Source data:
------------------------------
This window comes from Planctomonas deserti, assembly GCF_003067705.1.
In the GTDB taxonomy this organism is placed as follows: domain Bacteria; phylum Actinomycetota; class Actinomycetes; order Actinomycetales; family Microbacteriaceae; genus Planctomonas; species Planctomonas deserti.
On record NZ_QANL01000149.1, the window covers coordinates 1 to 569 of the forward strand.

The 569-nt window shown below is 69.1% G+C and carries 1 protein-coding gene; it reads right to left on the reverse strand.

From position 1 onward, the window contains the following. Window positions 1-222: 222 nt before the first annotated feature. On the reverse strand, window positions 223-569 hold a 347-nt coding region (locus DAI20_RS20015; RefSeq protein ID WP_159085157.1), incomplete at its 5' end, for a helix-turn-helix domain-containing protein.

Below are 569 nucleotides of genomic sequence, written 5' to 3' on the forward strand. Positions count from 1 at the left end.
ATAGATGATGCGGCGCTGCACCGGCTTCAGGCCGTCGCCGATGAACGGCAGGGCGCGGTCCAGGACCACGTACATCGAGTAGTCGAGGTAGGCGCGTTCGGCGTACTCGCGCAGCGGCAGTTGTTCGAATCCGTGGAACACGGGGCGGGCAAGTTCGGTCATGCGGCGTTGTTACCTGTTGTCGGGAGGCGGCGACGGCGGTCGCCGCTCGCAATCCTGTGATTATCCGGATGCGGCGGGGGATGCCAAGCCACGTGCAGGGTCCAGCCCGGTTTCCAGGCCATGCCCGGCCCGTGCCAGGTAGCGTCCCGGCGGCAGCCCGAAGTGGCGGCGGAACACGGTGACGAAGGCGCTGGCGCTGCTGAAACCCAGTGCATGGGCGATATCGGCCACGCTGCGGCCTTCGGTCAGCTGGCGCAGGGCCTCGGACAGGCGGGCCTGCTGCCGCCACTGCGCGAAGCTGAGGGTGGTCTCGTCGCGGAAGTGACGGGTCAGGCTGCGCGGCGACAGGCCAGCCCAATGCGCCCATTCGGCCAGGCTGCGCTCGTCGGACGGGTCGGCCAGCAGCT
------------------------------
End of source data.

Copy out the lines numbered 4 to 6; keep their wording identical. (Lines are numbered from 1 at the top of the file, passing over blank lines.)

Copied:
The 569-nt window shown below is 69.1% G+C and carries 1 protein-coding gene; it reads right to left on the reverse strand.

From position 1 onward, the window contains the following. Window positions 1-222: 222 nt before the first annotated feature. On the reverse strand, window positions 223-569 hold a 347-nt coding region (locus DAI20_RS20015; RefSeq protein ID WP_159085157.1), incomplete at its 5' end, for a helix-turn-helix domain-containing protein.

Below are 569 nucleotides of genomic sequence, written 5' to 3' on the forward strand. Positions count from 1 at the left end.